Some formatting notes to help navigate this text:
- The title of the document indicates the day of the month first, the options for card draw, and finally the number of days left before the finish
- Bold and underlined headings indicate which part of game the player is engaging
- Text on the right side is system-wide communication (ie – texts sent to all players at the start or end of the day). These are useful for guides to see but aren’t sent by them.
- Text on the far left side is language for guides to say to players in live time.
- Black font indicates text to be texted to the player. When bolded text this language (or some version of it) is required to be communicated.
- Non-bolded text is optional but potentially useful, always subject to following the player’s lead.
- Blue font indicates language that is not script to be sent to player, such as improvisation suggestions/guidelines or texts sent as Announcements. When bracketed it indicates stage directions or what action must occur to engage this set of language.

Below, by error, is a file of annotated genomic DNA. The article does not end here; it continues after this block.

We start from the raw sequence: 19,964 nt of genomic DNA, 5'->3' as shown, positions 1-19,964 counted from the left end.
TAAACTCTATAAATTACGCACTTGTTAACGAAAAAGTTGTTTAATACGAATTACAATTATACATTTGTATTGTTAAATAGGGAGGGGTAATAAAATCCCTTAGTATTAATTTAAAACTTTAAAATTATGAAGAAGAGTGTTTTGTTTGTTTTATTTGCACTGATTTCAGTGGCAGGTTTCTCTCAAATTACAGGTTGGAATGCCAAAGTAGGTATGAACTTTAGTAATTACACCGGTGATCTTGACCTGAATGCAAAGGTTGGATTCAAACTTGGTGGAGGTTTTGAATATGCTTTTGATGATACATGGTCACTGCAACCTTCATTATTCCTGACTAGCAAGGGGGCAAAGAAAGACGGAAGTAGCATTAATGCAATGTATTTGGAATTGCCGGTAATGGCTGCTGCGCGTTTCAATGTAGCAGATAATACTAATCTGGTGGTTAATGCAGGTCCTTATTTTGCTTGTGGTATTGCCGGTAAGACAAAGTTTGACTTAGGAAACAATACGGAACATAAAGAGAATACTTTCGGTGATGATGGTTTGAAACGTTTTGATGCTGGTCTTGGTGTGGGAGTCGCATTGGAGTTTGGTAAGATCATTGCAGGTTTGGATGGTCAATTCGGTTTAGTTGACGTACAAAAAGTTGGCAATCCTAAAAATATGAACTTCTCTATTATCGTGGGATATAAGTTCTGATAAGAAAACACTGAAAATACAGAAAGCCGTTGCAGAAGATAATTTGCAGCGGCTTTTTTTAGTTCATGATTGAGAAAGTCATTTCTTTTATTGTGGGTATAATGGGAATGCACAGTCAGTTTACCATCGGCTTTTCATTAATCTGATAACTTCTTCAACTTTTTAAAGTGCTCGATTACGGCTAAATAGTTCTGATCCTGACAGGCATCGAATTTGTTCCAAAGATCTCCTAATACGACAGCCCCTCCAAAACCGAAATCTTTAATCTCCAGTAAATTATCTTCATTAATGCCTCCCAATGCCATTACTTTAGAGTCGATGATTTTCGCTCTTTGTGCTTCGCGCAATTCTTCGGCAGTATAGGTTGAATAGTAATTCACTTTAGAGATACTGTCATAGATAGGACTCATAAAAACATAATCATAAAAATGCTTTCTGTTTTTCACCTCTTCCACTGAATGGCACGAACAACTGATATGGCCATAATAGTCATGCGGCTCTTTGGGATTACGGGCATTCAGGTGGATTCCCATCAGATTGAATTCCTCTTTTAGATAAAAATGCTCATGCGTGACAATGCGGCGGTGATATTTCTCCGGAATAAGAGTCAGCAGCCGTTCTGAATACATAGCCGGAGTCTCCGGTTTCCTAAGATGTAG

- Highlighted language indicates spots where a guide might need to look at a player’s dossier for information or time-sensitive responses for a card
This document shows a sample of a “card script.” Card scripts are the second half of the structured language in the game. While many responses were improvised, some cards required specific directions to the player via text, which is indicated in this section of the script catalogue. Additionally, card scripts detailed all the online portal text that a player would encounter. The performances guides all familiarized themselves with this text throughout the beta and rehearsal phases of the game. Additionally, we had large posters that included quick synopsis of each card for easy reference. Several quests required performances by guides or hired actors over the phone or in person. A sample of how these interactive performances were scripted is included here as well.
Over the course of the beta run and the full game we found that it was also helpful to have a document that aggregated many kinds of data about a given card in a single place. We came to call this the “cheat sheet” and in it included various aspects that would be useful at a glance: a card’s name and image, a brief summary of what the card does, notes about drawing it with a player, and/or useful hints in reflecting on it. We also included content tags and modes of interaction here in the aim that if we ever turned this into a searchable database, we could enter key words to identify cards. While we were iteratively testing cards, we also used this document to keep notes on potential changes to the writing.